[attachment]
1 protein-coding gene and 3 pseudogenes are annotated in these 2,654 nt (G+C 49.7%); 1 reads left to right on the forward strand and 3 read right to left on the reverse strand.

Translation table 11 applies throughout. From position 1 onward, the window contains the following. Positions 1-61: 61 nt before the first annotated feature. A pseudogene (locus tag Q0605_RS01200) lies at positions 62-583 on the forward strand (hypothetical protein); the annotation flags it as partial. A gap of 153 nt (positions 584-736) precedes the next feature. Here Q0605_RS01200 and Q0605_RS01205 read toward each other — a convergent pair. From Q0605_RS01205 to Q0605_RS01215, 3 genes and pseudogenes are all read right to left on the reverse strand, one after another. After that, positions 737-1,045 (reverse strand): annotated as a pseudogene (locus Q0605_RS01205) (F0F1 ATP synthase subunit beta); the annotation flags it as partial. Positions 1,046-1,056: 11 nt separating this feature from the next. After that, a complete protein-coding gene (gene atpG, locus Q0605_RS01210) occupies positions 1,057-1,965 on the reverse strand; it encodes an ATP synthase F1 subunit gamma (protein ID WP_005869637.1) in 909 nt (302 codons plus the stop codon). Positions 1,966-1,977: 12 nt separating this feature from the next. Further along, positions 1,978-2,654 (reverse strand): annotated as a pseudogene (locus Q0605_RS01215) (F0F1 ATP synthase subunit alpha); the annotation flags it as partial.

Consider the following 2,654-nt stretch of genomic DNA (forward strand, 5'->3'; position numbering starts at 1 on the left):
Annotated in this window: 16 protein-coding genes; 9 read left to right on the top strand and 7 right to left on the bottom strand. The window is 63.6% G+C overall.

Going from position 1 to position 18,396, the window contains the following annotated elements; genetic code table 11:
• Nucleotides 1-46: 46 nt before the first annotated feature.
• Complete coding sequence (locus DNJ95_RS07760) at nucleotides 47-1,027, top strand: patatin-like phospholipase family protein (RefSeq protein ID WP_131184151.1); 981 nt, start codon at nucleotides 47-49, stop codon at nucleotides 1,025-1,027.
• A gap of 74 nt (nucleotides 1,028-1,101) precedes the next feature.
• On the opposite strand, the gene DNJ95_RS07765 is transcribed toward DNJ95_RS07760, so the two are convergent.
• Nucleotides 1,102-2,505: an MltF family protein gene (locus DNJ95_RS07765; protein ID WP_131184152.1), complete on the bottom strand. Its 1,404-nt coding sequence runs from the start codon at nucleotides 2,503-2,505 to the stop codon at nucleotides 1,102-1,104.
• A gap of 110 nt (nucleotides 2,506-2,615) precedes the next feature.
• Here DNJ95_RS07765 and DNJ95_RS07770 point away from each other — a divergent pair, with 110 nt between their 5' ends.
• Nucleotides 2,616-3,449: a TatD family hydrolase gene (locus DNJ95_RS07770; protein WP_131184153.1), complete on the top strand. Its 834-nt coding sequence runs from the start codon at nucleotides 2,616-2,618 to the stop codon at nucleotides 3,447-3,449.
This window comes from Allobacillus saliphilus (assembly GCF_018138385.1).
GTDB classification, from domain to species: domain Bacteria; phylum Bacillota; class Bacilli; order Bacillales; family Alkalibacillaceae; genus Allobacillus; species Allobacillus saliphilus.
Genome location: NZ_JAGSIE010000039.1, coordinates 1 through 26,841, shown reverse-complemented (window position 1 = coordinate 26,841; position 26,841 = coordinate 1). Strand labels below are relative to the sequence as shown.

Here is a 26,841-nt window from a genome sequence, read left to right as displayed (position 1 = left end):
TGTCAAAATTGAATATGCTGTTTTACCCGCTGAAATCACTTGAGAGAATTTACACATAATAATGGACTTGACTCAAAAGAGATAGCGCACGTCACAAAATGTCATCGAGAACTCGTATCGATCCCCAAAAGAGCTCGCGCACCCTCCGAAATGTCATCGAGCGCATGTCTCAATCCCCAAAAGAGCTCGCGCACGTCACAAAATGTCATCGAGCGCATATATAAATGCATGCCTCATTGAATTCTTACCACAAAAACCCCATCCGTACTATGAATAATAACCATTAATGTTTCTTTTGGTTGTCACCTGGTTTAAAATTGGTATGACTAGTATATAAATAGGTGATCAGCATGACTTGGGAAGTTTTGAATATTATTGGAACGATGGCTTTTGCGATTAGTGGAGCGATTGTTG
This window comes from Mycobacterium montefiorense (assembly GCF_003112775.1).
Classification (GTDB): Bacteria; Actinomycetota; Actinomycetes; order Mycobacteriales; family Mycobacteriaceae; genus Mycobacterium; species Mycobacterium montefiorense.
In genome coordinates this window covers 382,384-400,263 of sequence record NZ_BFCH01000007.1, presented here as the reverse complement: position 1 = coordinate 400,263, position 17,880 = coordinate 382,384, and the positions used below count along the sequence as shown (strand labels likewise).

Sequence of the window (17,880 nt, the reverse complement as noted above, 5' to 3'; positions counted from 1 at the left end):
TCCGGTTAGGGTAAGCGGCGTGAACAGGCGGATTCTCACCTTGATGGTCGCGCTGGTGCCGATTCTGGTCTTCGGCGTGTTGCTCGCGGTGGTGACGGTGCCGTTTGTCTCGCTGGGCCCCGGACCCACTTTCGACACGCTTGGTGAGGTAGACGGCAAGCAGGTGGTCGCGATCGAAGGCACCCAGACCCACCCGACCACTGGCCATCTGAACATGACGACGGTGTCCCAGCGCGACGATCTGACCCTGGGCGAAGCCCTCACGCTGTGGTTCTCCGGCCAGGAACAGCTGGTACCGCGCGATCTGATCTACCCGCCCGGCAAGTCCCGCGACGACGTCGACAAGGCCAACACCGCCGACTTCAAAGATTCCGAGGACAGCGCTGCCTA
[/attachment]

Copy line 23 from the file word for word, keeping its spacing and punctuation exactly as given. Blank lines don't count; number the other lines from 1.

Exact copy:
TCCGGTTAGGGTAAGCGGCGTGAACAGGCGGATTCTCACCTTGATGGTCGCGCTGGTGCCGATTCTGGTCTTCGGCGTGTTGCTCGCGGTGGTGACGGTGCCGTTTGTCTCGCTGGGCCCCGGACCCACTTTCGACACGCTTGGTGAGGTAGACGGCAAGCAGGTGGTCGCGATCGAAGGCACCCAGACCCACCCGACCACTGGCCATCTGAACATGACGACGGTGTCCCAGCGCGACGATCTGACCCTGGGCGAAGCCCTCACGCTGTGGTTCTCCGGCCAGGAACAGCTGGTACCGCGCGATCTGATCTACCCGCCCGGCAAGTCCCGCGACGACGTCGACAAGGCCAACACCGCCGACTTCAAAGATTCCGAGGACAGCGCTGCCTA